Shrugging it off, Swiatek flicked a lob to push Kenin back then coaxed the error earning her third break to take her 13th straight set of the tournament. Swiatek’s power and explosiveness saw her more than double her opponent’s winner output—13 to 6—in the 49-minute opener. Swiatek gave Kenin fits with her high hopping topspin forehand. 

“The spinny forehand, it obviously doesn’t look like it’s so difficult, but it has so much spin, it bounces up. It’s obviously going to my backhand,” Kenin said. “I missed a few backhands cross when I had the chances. It’s not an easy shot. She has a really good backhand down the line. She went a few times behind me.

“Dropshot was also well for her. She served big on some points. Yeah, I mean, she fought really well. She’s had a great run, great tournament.”

The fourth seed took a bathroom break and initially returned refreshed rapping a return winner down the line to start the second set with a break. That was really Kenin’s last stand.

Dancing into the doubles alley, Swiatek shrewdly showed misdirection deception holding her shot before spinning a clean backhand winner down the line to break back.

Swiatek was smacking her first serve nearly 10 mph faster than Kenin and backed it up with bold strikes holding for 2-1.

A frustrated Kenin, who had been playing with taping on her left leg, left the court for a medical timeout—her second departure from Court Chatrier in three games.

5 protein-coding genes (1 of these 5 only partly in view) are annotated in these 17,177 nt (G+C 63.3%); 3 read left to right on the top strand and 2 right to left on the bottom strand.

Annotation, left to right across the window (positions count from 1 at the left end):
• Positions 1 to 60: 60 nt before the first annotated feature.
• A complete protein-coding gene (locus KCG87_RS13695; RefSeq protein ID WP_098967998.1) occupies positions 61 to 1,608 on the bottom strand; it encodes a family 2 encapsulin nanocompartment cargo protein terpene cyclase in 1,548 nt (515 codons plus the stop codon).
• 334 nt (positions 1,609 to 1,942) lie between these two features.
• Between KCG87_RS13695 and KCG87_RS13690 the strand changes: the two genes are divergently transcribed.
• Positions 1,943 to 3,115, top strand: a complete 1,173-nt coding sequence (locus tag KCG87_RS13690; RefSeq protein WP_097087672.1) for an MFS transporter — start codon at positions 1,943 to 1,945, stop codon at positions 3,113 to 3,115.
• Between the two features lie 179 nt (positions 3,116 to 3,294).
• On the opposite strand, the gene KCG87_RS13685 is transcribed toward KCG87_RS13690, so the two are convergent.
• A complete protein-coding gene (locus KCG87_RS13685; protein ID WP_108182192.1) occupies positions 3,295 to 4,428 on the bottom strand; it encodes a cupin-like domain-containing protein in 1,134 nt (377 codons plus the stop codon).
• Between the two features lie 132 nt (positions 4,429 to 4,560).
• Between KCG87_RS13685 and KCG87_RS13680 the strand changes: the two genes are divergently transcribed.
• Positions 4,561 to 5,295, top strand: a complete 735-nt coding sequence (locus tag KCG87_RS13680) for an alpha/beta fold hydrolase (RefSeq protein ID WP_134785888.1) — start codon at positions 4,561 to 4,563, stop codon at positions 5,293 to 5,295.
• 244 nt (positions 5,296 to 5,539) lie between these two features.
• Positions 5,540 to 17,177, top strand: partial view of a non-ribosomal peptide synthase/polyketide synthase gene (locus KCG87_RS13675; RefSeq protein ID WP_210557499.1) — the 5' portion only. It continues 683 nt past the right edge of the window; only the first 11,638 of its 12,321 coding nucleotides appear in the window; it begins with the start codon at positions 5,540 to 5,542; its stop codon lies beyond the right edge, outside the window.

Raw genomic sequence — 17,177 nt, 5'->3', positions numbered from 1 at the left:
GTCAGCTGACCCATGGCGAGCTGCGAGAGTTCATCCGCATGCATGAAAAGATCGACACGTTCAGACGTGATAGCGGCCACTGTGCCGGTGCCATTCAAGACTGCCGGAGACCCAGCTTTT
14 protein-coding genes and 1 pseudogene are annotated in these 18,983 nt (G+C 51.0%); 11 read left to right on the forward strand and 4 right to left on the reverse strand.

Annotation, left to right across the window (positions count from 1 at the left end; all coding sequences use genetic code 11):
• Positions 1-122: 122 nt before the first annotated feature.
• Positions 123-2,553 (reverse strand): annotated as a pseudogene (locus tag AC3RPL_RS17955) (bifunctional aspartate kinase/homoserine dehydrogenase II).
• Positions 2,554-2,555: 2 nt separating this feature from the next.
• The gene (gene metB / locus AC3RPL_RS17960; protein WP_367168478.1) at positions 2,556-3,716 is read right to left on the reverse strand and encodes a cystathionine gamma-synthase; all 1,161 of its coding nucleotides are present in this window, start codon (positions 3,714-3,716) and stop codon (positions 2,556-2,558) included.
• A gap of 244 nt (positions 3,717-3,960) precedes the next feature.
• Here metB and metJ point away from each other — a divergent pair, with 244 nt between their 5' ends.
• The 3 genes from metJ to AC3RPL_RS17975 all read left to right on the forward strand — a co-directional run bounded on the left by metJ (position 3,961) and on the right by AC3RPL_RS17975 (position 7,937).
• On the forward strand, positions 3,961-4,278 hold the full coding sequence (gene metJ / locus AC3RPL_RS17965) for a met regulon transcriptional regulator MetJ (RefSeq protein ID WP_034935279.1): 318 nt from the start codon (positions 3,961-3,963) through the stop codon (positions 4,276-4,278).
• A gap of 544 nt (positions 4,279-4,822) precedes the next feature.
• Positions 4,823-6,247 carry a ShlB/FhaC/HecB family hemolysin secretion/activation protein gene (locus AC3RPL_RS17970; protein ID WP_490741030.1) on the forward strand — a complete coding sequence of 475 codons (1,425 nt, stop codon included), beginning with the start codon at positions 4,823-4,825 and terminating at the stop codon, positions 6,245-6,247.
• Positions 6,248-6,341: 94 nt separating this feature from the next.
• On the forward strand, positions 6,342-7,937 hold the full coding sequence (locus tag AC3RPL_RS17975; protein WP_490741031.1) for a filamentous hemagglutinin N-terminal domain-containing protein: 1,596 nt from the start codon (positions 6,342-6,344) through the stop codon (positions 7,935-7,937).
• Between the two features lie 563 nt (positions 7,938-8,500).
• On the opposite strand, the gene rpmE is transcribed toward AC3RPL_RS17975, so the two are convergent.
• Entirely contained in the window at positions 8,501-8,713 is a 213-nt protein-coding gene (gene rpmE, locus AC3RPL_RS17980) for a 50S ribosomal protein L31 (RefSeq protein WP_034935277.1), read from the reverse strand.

Meanwhile, Swiatek hit practice serves waiting for her opponent to return. Kenin came back with her upper left thigh fully wrapped while Swiatek shrugged off the delay and continued to unravel the American’s defense.

On this day there was no stalling Swiatek’s charge to history.

Hall of Famer Mary Pierce presented trophies to Iga Swiatek and Sofia Kenin.

Swiatek snapped a snazzy drive right into the corner breaking for 5-1.

Serving for Poland’s first Grand Slam singles crown, Swiatek slashed a serve winner down the middle for championship point. Swiatek buried a forehand into the corner, covered her mouth with her hand then climbed the steps into the stands to celebrate with her coach and family.

The teenager who embraced this major moment ended it with arms wrapped around the Coupe Suzanne Lenglen hugging the shiny silver trophy as if it were an old friend.

Swiatek joins Garbine Muguruza, Jelena Ostapenko, Simona Halep and world No. 1 Ashleigh Barty as the fifth woman in as many years to win her maiden major in Paris.